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Processing

In order to keep locally grown food in the communities that produced them as well as open up new markets for producers to ensure their economic viability, it is critical to have food processing and distribution infrastructure available to producers of all sizes in all corners of the state.  Food storage, butchering, preparation, and packaging are all necessary to enable producers to develop value-added products and to sell them in local, regional, and statewide markets.

LiveWell Colorado has a number of reports relevant to community food processing. See the Food Policy Blueprint.

For strategies on how to make every kitchen a community kitchen in rural and small communities, see page 15 of the Guide to Integrating Healthy Eating and Active Living into Colorado’s Rural and Small Town Communities.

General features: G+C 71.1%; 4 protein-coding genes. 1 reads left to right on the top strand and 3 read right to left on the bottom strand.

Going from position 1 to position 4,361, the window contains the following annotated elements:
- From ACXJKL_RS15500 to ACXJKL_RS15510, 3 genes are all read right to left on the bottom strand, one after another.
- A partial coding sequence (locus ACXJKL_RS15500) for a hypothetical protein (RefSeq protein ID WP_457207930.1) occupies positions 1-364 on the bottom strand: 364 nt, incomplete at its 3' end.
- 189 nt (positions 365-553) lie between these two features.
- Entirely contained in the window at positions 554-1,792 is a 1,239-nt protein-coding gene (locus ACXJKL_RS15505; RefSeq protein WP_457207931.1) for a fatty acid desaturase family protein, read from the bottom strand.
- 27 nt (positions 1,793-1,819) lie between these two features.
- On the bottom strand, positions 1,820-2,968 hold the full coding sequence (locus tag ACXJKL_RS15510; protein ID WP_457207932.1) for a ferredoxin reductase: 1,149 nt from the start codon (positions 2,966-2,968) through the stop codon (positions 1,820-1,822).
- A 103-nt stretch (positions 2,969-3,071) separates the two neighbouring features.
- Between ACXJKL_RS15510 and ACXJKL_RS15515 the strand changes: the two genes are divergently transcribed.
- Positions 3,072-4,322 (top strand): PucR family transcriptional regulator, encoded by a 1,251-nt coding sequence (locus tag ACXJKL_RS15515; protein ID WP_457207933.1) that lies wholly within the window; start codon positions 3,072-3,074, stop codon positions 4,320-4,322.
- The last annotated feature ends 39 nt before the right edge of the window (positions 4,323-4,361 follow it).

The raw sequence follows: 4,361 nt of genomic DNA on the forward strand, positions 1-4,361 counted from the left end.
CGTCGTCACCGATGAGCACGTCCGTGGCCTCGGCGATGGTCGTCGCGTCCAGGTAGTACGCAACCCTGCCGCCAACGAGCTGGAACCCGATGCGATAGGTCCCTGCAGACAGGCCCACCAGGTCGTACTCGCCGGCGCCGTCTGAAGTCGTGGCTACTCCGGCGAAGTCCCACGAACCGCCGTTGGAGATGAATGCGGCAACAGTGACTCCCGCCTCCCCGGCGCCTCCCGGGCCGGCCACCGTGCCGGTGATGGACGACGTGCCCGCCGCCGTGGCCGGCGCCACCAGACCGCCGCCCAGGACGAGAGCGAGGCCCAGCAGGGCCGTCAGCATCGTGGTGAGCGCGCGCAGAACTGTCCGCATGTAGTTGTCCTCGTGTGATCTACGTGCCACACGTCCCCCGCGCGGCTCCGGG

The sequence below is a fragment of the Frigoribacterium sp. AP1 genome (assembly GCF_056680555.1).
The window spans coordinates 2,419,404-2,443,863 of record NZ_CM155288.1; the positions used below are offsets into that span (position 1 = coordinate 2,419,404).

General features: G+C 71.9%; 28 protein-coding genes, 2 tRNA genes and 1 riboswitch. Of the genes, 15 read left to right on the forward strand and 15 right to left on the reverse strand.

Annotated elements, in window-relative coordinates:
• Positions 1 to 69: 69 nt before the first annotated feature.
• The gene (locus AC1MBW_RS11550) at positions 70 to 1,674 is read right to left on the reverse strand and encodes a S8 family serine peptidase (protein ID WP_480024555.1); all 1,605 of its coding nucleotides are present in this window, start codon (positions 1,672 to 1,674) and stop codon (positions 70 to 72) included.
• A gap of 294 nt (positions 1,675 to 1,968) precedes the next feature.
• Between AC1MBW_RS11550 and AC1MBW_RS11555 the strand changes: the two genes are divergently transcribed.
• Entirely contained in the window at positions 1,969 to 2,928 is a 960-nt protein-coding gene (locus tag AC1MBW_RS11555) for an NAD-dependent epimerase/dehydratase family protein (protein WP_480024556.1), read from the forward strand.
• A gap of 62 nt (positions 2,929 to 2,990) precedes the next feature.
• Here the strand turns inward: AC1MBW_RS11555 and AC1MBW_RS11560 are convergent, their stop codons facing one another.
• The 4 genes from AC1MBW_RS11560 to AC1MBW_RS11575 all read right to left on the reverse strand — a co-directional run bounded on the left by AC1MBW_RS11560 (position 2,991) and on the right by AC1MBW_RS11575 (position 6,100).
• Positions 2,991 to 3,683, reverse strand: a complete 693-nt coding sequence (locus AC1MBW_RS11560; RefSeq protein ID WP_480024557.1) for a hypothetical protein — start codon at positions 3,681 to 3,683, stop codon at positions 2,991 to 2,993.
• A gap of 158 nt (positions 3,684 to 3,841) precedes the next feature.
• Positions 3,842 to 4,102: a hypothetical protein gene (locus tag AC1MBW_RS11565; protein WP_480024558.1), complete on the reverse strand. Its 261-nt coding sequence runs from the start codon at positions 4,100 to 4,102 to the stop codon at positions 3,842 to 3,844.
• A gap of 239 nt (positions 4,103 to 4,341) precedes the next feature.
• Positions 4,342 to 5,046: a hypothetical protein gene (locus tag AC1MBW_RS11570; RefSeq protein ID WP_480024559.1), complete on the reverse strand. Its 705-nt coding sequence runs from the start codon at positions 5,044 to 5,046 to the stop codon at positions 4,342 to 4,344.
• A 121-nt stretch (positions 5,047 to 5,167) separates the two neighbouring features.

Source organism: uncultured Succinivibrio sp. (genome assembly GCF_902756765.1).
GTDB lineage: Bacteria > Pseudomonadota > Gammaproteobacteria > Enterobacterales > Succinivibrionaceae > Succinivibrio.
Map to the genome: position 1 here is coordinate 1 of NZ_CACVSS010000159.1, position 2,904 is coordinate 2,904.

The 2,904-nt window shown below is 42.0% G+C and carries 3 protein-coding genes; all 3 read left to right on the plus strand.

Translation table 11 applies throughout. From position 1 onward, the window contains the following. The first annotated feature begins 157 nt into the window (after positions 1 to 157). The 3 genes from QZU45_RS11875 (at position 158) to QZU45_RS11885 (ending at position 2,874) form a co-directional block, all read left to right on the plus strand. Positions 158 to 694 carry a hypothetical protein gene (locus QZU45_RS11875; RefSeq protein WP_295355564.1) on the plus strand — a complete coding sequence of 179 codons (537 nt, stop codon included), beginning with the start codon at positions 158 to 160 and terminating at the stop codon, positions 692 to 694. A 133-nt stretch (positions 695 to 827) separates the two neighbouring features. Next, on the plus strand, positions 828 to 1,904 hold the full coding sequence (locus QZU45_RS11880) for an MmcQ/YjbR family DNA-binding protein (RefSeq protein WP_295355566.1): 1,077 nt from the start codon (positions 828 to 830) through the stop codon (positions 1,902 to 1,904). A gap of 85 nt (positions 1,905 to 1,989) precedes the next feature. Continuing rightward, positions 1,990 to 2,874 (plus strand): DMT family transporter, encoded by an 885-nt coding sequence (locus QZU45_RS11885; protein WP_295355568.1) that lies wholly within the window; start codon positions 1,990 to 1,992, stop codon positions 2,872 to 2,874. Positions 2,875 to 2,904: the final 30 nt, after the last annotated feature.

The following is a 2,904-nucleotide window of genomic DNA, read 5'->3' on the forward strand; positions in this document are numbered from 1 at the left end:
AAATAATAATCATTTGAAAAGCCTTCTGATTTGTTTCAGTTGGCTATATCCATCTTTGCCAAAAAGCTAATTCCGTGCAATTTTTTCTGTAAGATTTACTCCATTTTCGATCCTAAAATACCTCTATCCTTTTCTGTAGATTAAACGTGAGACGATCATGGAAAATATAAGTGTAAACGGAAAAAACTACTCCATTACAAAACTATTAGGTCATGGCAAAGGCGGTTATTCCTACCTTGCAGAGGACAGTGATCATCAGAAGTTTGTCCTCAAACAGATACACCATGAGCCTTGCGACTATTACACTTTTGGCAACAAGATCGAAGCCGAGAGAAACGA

For strategies on how to review regulatory impediments to urban agriculture in suburban and urban communities, see page 13 of the Guide to Integrating Healthy Eating and Active Living into Colorado’s Suburban and Urban Communities.

 

Community and Commercial Kitchens

Community and commercial kitchens provide facilities where gardeners and producers from small farms can clean and minimally process their produce.  Currently, communities are developing shared-use agreements with pre-existing kitchens such as in schools, nursing homes, recreation centers, and restaurants.  In the long-term, larger facilities devoted to processing are needed to handle locally produced food, particularly meat.

 

Food Hubs